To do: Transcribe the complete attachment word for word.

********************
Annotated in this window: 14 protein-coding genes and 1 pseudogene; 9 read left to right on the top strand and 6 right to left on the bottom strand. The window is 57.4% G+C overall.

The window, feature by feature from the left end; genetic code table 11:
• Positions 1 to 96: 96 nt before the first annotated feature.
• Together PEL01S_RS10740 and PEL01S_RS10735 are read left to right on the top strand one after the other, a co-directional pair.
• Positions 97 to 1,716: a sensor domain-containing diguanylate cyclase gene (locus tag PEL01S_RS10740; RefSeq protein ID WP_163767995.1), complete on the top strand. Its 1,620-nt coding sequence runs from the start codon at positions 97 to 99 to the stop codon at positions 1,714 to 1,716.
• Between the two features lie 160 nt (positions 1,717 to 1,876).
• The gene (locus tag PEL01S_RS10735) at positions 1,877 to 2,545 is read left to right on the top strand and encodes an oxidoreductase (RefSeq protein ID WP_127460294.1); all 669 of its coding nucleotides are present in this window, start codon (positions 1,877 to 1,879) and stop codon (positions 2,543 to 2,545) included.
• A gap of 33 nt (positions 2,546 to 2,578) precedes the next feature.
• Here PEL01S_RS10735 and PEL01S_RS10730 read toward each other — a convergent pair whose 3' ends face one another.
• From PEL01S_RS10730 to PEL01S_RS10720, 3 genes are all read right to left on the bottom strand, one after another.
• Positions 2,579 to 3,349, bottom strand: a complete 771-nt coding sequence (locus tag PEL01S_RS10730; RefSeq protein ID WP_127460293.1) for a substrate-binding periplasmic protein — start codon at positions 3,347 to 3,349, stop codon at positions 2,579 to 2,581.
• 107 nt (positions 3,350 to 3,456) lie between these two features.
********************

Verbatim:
Annotated in this window: 14 protein-coding genes and 1 pseudogene; 9 read left to right on the top strand and 6 right to left on the bottom strand. The window is 57.4% G+C overall.

The window, feature by feature from the left end; genetic code table 11:
• Positions 1 to 96: 96 nt before the first annotated feature.
• Together PEL01S_RS10740 and PEL01S_RS10735 are read left to right on the top strand one after the other, a co-directional pair.
• Positions 97 to 1,716: a sensor domain-containing diguanylate cyclase gene (locus tag PEL01S_RS10740; RefSeq protein ID WP_163767995.1), complete on the top strand. Its 1,620-nt coding sequence runs from the start codon at positions 97 to 99 to the stop codon at positions 1,714 to 1,716.
• Between the two features lie 160 nt (positions 1,717 to 1,876).
• The gene (locus tag PEL01S_RS10735) at positions 1,877 to 2,545 is read left to right on the top strand and encodes an oxidoreductase (RefSeq protein ID WP_127460294.1); all 669 of its coding nucleotides are present in this window, start codon (positions 1,877 to 1,879) and stop codon (positions 2,543 to 2,545) included.
• A gap of 33 nt (positions 2,546 to 2,578) precedes the next feature.
• Here PEL01S_RS10735 and PEL01S_RS10730 read toward each other — a convergent pair whose 3' ends face one another.
• From PEL01S_RS10730 to PEL01S_RS10720, 3 genes are all read right to left on the bottom strand, one after another.
• Positions 2,579 to 3,349, bottom strand: a complete 771-nt coding sequence (locus tag PEL01S_RS10730; RefSeq protein ID WP_127460293.1) for a substrate-binding periplasmic protein — start codon at positions 3,347 to 3,349, stop codon at positions 2,579 to 2,581.
• 107 nt (positions 3,350 to 3,456) lie between these two features.